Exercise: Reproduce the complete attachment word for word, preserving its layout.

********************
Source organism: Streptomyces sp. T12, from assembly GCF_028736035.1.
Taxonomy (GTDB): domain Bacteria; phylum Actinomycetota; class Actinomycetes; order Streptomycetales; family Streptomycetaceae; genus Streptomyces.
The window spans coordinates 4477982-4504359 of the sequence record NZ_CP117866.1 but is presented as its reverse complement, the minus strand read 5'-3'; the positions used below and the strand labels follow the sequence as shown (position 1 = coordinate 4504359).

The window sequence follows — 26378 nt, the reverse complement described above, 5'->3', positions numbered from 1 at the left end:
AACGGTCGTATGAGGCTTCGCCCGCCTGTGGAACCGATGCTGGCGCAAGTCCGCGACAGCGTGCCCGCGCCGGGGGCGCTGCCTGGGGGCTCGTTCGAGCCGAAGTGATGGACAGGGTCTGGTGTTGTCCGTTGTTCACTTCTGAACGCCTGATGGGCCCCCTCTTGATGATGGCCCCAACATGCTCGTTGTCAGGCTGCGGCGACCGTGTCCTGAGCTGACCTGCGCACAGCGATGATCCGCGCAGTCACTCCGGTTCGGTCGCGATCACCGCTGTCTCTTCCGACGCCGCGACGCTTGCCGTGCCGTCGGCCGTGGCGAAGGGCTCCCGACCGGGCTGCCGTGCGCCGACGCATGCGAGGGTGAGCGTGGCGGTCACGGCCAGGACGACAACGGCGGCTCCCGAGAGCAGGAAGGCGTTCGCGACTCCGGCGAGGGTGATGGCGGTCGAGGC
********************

Source organism: Streptomyces sp. T12, from assembly GCF_028736035.1.
Taxonomy (GTDB): domain Bacteria; phylum Actinomycetota; class Actinomycetes; order Streptomycetales; family Streptomycetaceae; genus Streptomyces.
The window spans coordinates 4477982-4504359 of the sequence record NZ_CP117866.1 but is presented as its reverse complement, the minus strand read 5'-3'; the positions used below and the strand labels follow the sequence as shown (position 1 = coordinate 4504359).

The window sequence follows — 26378 nt, the reverse complement described above, 5'->3', positions numbered from 1 at the left end:
AACGGTCGTATGAGGCTTCGCCCGCCTGTGGAACCGATGCTGGCGCAAGTCCGCGACAGCGTGCCCGCGCCGGGGGCGCTGCCTGGGGGCTCGTTCGAGCCGAAGTGATGGACAGGGTCTGGTGTTGTCCGTTGTTCACTTCTGAACGCCTGATGGGCCCCCTCTTGATGATGGCCCCAACATGCTCGTTGTCAGGCTGCGGCGACCGTGTCCTGAGCTGACCTGCGCACAGCGATGATCCGCGCAGTCACTCCGGTTCGGTCGCGATCACCGCTGTCTCTTCCGACGCCGCGACGCTTGCCGTGCCGTCGGCCGTGGCGAAGGGCTCCCGACCGGGCTGCCGTGCGCCGACGCATGCGAGGGTGAGCGTGGCGGTCACGGCCAGGACGACAACGGCGGCTCCCGAGAGCAGGAAGGCGTTCGCGACTCCGGCGAGGGTGATGGCGGTCGAGGC